Members of an elite Chicago police unit will face federal charges for shaking down drug dealers and planning a murder-for-hire against a former fellow officer and potential witness, a U.S. attorney announced.
Jerome Finnigan, 48, and three former Chicago PD officers who were members of the disbanded Special Operations Section (SOS) were charged today with federal civil rights violations for allegedly concealing unlawful searches or arrests in which they stole hordes of cash. The arrests occurred between 2003 and 2006.
The two former officers were also charged with failing to pay taxes on the illicit booty, and Finnigan is also facing a prior charge for allegedly planning to murder a fellow officer he believed would testify against him. Seven other former officers assigned to the SOS have previously pleaded guilty to state charges and been sentenced.
Finnigan and former officer Keith Herrera were charged together with conspiracy to violate the civil rights of individuals with other SOS officers. Finnigan and Herrera allegedly "routinely and regularly" performed unlawful arrests and searches during investigations, and stole cash from those arrested, as well as search locations. Finnigan's share of the money was approximately $200,000, while Herrera allegedly netted approximately $40,000.
Finnigan, who joined the Chicago PD in 1988, has remained in federal custody. He resigned from the department after his arrest in late 2007. The 33-year-old Herrera, who joined the department in 2000, has also resigned.
Charged with misdemeanor civil rights violations in separate criminal informations filed today in federal court were former officer Stephen DelBosque, 35, who joined the department in 2000 and has since resigned, and current officer Eric J. Olsen, 37, who joined the department in 1995 and is on call-back status.
"These serious charges do not reflect the conduct of the thousands of police officers who risk their lives each day to serve with honor and integrity," said Patrick J. Fitzgerald, U.S. Attorney for the northern district of Illinois. "As a result of a thorough investigation, the SOS was disbanded and other defendants were brought to justice in the state courts."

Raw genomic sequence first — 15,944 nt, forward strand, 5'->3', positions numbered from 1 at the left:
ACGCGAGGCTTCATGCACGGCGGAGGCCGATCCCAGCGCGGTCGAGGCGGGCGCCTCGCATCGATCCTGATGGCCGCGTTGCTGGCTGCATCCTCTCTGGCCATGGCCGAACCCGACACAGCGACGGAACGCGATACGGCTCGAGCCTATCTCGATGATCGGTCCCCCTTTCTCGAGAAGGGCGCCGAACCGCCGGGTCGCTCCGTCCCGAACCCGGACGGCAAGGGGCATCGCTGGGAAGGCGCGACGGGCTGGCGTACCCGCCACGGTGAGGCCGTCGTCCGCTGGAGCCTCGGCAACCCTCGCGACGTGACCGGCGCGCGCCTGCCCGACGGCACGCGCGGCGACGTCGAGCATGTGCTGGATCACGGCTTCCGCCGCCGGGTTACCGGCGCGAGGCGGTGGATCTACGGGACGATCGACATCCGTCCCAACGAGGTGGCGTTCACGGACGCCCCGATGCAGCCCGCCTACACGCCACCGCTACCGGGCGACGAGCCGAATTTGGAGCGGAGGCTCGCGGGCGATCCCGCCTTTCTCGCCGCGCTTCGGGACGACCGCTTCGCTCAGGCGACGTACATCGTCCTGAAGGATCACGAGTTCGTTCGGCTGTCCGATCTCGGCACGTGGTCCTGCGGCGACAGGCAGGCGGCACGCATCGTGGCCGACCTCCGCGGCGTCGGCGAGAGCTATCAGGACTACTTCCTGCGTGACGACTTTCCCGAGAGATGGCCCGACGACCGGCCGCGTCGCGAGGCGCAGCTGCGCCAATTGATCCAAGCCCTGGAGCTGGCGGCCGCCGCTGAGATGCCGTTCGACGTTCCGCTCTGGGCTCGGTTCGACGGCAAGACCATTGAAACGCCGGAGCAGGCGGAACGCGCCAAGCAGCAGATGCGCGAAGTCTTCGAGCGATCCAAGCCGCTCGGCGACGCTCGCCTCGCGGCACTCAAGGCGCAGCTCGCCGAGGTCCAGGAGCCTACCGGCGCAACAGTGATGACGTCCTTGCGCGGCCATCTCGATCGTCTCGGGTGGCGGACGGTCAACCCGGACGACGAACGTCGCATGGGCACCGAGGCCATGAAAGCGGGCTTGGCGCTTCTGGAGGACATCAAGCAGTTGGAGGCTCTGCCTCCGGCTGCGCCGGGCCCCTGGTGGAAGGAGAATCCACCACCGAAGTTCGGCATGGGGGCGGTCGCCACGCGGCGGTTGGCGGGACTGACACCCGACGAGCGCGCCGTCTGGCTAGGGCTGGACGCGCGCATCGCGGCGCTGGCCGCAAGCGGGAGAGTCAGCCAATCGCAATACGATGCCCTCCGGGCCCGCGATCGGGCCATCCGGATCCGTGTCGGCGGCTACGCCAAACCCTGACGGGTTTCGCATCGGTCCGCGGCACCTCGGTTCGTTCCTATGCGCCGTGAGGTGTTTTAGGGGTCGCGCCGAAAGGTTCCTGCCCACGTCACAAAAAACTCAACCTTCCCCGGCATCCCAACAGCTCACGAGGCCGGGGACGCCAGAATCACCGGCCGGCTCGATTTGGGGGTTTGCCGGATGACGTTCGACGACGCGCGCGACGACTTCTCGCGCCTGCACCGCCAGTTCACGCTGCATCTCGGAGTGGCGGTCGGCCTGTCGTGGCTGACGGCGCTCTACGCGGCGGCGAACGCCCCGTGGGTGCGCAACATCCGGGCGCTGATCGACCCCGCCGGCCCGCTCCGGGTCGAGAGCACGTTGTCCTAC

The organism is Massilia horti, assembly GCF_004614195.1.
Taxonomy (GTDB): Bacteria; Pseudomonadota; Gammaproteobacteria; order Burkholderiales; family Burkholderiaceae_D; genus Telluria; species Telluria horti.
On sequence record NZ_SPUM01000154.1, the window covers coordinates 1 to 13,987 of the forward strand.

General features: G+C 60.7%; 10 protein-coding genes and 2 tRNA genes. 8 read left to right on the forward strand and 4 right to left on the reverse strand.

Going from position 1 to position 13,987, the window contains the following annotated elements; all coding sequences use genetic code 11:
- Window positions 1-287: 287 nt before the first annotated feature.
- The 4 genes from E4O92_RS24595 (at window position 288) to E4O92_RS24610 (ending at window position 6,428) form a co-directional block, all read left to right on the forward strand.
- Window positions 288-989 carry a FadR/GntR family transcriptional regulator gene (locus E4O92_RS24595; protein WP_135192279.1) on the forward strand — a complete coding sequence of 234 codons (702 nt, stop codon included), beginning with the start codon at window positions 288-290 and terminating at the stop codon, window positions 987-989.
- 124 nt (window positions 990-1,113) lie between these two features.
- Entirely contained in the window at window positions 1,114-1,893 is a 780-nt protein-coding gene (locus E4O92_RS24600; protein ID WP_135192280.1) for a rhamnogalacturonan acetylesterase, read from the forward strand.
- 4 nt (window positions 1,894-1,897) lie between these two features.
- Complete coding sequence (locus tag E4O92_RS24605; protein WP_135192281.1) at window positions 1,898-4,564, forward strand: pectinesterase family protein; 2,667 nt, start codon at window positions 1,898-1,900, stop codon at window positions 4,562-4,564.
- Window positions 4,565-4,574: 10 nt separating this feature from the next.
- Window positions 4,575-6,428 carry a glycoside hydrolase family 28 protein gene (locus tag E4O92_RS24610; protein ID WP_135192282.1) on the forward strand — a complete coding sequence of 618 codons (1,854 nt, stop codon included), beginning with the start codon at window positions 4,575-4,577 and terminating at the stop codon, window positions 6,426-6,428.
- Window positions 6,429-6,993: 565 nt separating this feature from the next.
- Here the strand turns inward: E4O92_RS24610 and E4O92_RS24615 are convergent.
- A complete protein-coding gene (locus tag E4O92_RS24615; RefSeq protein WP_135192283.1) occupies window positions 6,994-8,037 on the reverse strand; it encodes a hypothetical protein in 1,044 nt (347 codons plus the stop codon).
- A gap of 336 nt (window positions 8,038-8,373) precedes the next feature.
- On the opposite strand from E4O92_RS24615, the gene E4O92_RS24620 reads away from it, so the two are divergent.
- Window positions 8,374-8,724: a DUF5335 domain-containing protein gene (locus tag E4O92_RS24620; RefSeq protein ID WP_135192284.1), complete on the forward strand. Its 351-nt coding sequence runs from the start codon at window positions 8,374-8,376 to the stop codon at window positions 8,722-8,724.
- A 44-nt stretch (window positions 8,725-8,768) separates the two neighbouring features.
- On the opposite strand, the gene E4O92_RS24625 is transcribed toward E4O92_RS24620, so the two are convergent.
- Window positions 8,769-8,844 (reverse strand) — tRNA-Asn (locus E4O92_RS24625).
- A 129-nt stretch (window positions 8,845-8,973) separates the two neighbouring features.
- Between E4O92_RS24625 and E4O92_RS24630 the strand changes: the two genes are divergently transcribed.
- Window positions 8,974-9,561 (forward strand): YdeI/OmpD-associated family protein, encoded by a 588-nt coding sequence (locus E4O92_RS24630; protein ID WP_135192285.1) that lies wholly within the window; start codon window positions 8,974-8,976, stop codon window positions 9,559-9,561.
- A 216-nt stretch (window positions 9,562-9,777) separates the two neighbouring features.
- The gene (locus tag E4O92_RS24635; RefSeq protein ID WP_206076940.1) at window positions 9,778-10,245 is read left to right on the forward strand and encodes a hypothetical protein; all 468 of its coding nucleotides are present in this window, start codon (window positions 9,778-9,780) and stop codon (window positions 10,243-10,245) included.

The officers are charged in several incidents that include (according to the federal indictment):
On Feb. 14, 2004, Finnigan and others arrested Person A, who was distributing two kilograms of cocaine to Person B, and caused Person A to disclose that cocaine was located in a garage on South Campbell and cash was located in Person A's residence on South Kostner. After seizing approximately 33 kilos of cocaine from the garage and $30,000 to $35,000 cash from Person A's residence, Finnigan and other officers inventoried as evidence with the department 35 kilograms of cocaine taken from Person A and the garage and only $10,000 of the money. Persons A and B were charged based on police reports that falsely stated that only $10,000 was taken from Person A's residence. Finnigan and other officers allegedly divided among themselves the $20,000 to $25,000 that they had seized but did not inventory. On March 9, 2004, Finnigan allegedly testified falsely before a Cook County grand jury that only approximately $10,000 was recovered from Person A's residence.
On Sept. 18, 2004, Finnigan and other officers made a traffic stop of Person C without a lawful basis near 47th and Central and took the keys to Person C's residence on South Luna. Without a warrant or consent, Finnigan and other officers unlawfully searched the residence and took approximately $450,000 in cash, which they divided among themselves.